This is now my everyday life, but it wasn’t always that way. It took years and a lot of chance, opportunity, determination, but mostly the willingness to learn.
I often think my journey to working on a boat started in 1996 when I met my husband, Jeffrey. But, really it started when I was a child with my love of learning. It started with my grandparents taking me on nature walks. They taught me about frogs, beavers, and woodpeckers. They showed me trees and wildflowers. I was 11 or 12 when I encountered my first black bear and because of my grandfather, I already knew to respect the bear, but not fear it.
My path also started with my aunt who own her own dump truck. I saw her strength as a woman working in a male-dominated industry, and her ability to work big machinery. I saw her determination to be a professional. By watching her actions, I broadened my horizons. If she could do anything, I could too.
Through my parents, I learned how to see. It was from their love of photography, that I learned to look for the beauty of nature. I learned to look for rare moments. I learned capture images for myself, and for others. I learned to tell a story through an instant in time. My early teachers helped to shape my interests, and by chance, these interests eventually lead to boats.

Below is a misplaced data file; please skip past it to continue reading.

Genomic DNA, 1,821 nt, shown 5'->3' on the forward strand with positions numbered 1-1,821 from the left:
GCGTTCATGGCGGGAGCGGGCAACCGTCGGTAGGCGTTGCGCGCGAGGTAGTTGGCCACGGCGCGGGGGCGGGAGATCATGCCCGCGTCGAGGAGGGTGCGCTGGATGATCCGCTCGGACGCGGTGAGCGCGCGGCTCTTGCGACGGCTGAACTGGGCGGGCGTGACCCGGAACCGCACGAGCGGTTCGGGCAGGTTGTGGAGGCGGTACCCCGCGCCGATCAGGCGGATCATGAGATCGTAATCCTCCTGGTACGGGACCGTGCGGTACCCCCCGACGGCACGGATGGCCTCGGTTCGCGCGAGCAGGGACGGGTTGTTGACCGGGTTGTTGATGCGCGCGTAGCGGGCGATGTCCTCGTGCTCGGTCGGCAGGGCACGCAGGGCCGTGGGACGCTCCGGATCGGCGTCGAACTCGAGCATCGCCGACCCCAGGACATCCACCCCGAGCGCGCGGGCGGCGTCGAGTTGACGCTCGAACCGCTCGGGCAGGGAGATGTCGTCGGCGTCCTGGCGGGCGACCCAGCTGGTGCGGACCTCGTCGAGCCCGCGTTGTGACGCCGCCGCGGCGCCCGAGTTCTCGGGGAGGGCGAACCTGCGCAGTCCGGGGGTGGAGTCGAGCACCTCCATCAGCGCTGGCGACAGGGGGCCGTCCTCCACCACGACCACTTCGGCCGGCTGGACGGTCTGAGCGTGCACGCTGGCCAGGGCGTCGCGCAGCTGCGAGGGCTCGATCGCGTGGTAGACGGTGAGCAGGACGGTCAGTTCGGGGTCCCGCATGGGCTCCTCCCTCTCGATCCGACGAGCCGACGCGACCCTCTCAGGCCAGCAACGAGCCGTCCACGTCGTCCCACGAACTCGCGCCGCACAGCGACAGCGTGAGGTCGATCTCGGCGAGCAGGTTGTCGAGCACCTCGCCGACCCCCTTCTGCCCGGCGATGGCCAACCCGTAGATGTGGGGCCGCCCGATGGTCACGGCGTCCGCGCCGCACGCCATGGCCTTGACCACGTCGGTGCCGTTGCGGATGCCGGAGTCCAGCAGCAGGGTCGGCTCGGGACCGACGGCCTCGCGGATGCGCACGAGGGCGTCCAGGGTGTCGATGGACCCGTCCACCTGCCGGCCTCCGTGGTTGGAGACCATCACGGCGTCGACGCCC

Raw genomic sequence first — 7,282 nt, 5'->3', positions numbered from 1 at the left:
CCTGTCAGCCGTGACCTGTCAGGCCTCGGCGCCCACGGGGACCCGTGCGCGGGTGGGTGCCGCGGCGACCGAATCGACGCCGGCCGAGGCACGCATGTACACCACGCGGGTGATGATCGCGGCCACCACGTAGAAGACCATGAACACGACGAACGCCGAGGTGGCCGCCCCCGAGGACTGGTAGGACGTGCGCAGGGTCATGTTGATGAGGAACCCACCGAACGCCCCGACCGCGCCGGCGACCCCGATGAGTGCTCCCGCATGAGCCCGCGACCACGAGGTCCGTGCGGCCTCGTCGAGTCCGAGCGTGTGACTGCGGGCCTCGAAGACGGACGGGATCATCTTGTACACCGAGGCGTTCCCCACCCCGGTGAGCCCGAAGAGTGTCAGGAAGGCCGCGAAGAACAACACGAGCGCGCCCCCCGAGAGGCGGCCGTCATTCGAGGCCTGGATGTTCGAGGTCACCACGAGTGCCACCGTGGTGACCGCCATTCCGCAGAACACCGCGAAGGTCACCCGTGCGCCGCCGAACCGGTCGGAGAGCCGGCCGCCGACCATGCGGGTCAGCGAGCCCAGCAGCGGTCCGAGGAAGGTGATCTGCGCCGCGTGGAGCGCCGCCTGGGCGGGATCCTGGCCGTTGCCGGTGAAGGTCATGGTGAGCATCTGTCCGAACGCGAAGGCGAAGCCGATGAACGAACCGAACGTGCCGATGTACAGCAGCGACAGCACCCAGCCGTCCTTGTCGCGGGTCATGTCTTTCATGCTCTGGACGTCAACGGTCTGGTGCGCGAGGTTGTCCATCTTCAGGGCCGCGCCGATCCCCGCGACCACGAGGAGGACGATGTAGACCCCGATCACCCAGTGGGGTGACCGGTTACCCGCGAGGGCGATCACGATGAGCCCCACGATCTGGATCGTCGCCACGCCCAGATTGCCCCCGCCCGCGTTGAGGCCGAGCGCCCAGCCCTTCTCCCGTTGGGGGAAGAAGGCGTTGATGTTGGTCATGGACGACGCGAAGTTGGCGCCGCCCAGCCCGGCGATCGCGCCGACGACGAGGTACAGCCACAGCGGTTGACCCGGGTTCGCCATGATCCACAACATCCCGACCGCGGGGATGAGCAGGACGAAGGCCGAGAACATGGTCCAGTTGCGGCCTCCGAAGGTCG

In my 20s, I daydreamed about owning a bed and breakfast in the San Juans. At that time I only had a daydream and a low paying receptionist job and no commitment to a plan for my future.
When I met Jeffrey something changed – It wasn’t my low paying job. What changed was my commitment to a plan – starting charter boat business. By making that commitment, I had my big chance to create my dream job – a job that encompassed all my favorite things. The only catch was, I didn’t know anything about boats or boating. But I wasn’t going to let a little thing like something I could learn get in the way of that job.